FBI keeps quiet on how it unlocked iPhone

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6 May, 2016

While the White House does have policy in place that says it must make known some cyber flaws that government agencies have managed to uncover, the Federal Bureau of Investigation (FBI) has suggested that it will refrain from disclosing details regarding the vulnerability that allowed it to unlock a certain iPhone.

The device was involved with an ongoing investigation into a shooting incident in San Bernardino, California, in December last year.

According to sources who have a level of involvement with the issue, the FBI is refusing to offer Apple any details regarding the flaw, leaving the tech giant to figure out on its own as to what it might be. The agency does intend, however, to request that the White House undertake an internal review as to whether Apple should be informed of the particular law.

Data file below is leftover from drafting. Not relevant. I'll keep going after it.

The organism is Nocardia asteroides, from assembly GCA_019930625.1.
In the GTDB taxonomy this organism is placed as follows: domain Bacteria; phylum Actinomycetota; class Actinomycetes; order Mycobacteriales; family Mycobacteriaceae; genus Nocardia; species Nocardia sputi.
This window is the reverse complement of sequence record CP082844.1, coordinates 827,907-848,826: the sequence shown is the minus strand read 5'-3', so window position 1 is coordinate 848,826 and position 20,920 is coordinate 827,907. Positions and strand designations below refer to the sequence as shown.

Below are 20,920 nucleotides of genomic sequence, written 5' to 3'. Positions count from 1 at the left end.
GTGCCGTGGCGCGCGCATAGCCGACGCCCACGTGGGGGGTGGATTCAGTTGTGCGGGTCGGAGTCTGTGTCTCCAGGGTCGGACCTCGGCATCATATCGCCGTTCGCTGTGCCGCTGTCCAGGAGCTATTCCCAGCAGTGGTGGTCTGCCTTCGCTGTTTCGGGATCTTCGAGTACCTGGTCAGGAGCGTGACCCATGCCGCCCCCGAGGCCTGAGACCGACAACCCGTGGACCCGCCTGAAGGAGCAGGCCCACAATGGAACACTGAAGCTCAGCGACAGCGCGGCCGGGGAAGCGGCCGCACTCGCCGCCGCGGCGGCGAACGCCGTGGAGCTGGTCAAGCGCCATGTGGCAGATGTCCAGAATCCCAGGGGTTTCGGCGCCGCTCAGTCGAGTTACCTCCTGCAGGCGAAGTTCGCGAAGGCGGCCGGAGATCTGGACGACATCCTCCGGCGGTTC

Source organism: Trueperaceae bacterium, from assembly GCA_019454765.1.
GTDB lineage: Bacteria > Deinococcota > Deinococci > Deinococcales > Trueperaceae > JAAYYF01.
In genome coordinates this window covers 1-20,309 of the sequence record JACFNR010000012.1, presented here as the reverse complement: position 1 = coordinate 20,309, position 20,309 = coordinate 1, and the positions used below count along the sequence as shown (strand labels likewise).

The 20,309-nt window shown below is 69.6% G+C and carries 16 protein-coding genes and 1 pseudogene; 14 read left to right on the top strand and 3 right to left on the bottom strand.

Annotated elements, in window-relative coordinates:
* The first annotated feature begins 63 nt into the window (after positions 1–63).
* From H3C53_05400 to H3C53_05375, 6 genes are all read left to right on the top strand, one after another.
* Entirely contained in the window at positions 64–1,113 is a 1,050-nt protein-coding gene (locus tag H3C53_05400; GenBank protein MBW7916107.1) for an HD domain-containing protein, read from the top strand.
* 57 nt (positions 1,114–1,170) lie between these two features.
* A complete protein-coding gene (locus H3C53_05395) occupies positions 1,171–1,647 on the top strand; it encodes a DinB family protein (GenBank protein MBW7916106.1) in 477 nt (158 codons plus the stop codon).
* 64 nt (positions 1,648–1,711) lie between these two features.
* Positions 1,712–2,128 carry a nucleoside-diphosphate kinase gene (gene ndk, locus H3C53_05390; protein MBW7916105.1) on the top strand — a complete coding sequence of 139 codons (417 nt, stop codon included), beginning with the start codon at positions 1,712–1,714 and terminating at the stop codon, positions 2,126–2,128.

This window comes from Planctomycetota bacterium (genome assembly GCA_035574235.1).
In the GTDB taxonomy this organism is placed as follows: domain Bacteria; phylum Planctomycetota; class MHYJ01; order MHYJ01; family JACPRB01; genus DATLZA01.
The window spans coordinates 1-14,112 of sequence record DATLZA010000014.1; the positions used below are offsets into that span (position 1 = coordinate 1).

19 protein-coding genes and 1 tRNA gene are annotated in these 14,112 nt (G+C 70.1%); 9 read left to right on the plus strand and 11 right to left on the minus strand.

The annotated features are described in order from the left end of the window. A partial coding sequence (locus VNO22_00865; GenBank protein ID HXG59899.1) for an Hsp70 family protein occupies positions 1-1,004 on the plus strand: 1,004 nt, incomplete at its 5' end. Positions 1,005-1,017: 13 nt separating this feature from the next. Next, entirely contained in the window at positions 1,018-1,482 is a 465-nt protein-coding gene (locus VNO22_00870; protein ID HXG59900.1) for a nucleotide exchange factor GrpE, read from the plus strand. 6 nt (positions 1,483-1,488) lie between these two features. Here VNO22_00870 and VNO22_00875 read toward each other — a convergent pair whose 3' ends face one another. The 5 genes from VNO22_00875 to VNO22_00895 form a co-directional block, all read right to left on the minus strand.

Amy Hess, FBI executive assistant director for science and technology, told TopTechNews.com through a spokesperson that the Vulnerabilities Equities Process (VEP) is a strict, uncompromising, process for inter-agency decision-making in flaw disclosure.

She added:

“We did not, however, purchase the rights to technical details about how the method functions, or the nature and extent of any vulnerability upon which the method may rely in order to operate. As a result, currently, we do not have enough technical information about any vulnerability that would permit any meaningful review under the VEP process.”

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